Of the 25,000 Haitians sweating in the sweatshops, precisely 25,000 hate it. The dream of every one of them is to become an independent entrepreneur in some sector of the economy. But it takes capital to begin as an entrepreneur and so people work in the formal economy to try to put away a little cash. It’s pretty tough to accumulate capital on the minimum daily wage of 125 gouds (3.98$US) in the apparel industry. Nevertheless, Haitian workers have ingenious strategies to turn that death wage into a small sum of capital. (More on that later.) Last summer, the current Haitian government, under pressure from United Nations Special Envoy Bill Clinton and the Haitian oligarchy, managed to keep the minimum wage lower in the needle trades than in other sectors of the economy. That, of course, was the only sector that the Americans really cared about. It was in that sector that they wanted slaves. By the way, the minimum wage in Haiti is illegal. Legislation has not honoured the labour code introduced by Papa Doc in 1961. Under pressure from the American apparel industry and one of the most rapacious national elites on the planet, the Haitian government has not been able to live up to the legislation of one of the twentieth century’s most despicable dictators. The Haitian poor have a dream of self-employment: to be free of the control of all of those who want to profit from them. Historians have traced this desire back to the  revolution over two centuries ago.  And so, many women in the formal economy (sweatshops) work towards setting themselves up as street vendors. If they manage to find a few dollars, they can buy second-hand clothes and find a location on a street corner to sell them. This work will never pay much, but it is one of the few ways to earn a living outside of the prison of the sweatshops.

 The second-hand clothes come from North America, of course. These are, in principle, the same clothes that Haitians first stitched together for the North American market. This is how the circle works:

  • Fabric comes into Haiti. (In most cases, the production of the fabric has already caused considerable environmental damage.)
  • It goes directly to the Industrial Park conveniently located next to the port
  • Poor Haitians working in miserable conditions that no labour organizations can oversee transform it into expensive clothing.
  • The clothing is shipped out of Haiti to North America.
  • North Americans pay considerable sums of money for the same clothes. Labour costs are an infinitesimal proportion of the retail price. That is where the industry makes its huge profits.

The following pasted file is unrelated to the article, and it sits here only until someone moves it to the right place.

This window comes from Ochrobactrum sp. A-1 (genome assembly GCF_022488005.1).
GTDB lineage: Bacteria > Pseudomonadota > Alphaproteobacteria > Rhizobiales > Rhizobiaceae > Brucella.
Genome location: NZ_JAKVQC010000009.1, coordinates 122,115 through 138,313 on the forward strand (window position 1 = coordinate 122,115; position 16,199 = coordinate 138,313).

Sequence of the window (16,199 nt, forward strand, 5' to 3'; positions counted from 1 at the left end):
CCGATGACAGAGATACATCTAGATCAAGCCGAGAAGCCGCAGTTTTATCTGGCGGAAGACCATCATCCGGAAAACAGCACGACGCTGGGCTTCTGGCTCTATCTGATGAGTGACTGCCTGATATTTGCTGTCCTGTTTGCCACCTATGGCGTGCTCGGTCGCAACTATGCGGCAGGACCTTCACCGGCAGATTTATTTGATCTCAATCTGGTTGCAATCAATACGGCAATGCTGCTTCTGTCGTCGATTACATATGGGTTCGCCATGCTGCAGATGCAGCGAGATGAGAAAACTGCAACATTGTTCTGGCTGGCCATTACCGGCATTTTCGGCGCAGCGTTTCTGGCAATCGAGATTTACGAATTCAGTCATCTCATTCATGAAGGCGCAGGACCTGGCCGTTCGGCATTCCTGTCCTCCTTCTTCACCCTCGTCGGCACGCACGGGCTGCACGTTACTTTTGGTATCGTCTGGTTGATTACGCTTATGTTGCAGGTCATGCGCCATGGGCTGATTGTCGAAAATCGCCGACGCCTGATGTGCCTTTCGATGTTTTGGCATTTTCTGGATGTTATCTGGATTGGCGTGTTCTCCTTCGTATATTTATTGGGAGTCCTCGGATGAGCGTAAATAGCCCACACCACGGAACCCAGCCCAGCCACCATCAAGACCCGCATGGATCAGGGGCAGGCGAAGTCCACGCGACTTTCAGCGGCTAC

• North Americans wear the clothes until they don’t like them anymore. They then call a charity and have them picked up.
  • Those clothes go to a huge warehouse in Montreal or Miami where they are bought by the kilogram or pound.
  • They are shipped back to Haiti where Haitian men take the boxes from the ports and distribute them to the towns and cities. It is now called pepe in Creole.
  • Women who have escaped the sweatshops buy them by the box or a shrink-wrapped package.
  • They sort through them to see how much is not damaged. The damaged pieces they may be able to repair, being excellent seamstresses.
  • The poor people who work in the formal economy, who would need a month’s salary to buy even one of the pieces that they make daily by the thousands under the brutal quota system, buy the second-hand clothes.
  • As they are talented in the needle trades, they also often alter the clothes. The poor Haitians always look great in clothes that the North Americans toss away.

 By dumping North American second-hand clothing on the informal economy that allows Haitians to escape the nightmare of the sweatshops, the kindly Americans are condemning them to Clinton’s politics. This dumping will have the same effect on the pepe dealers that the Clinton administration had on the agricultural industry in Haiti. Dumping for free the product that is the basis of an industry will destroy the industry. In turn, the women who have finally freed themselves from the sweatshops will have to re-enter them. Only if some unforeseen catastrophe exposes that tragedy will Clinton be compelled to apologize. Except, if someone would pass this article along to him, maybe he could apologize in advance this time.

Yesterday the Canadian co-author fielded a telephone call from a business reporter from one of Canada’s major newspaper chains with a very narrow view of the industry and an apparent lack of sensitivity towards how vulnerable workers are in this age of globalization. He was reminded of how little hope exists that people embedded in the system will allow themselves to see it. The problem is that we are all embedded. To make it clearer, try to imagine a stand of free designer clothes in front of your local GAP, Reitmans, Eddie Bauer, Calvin Klein, …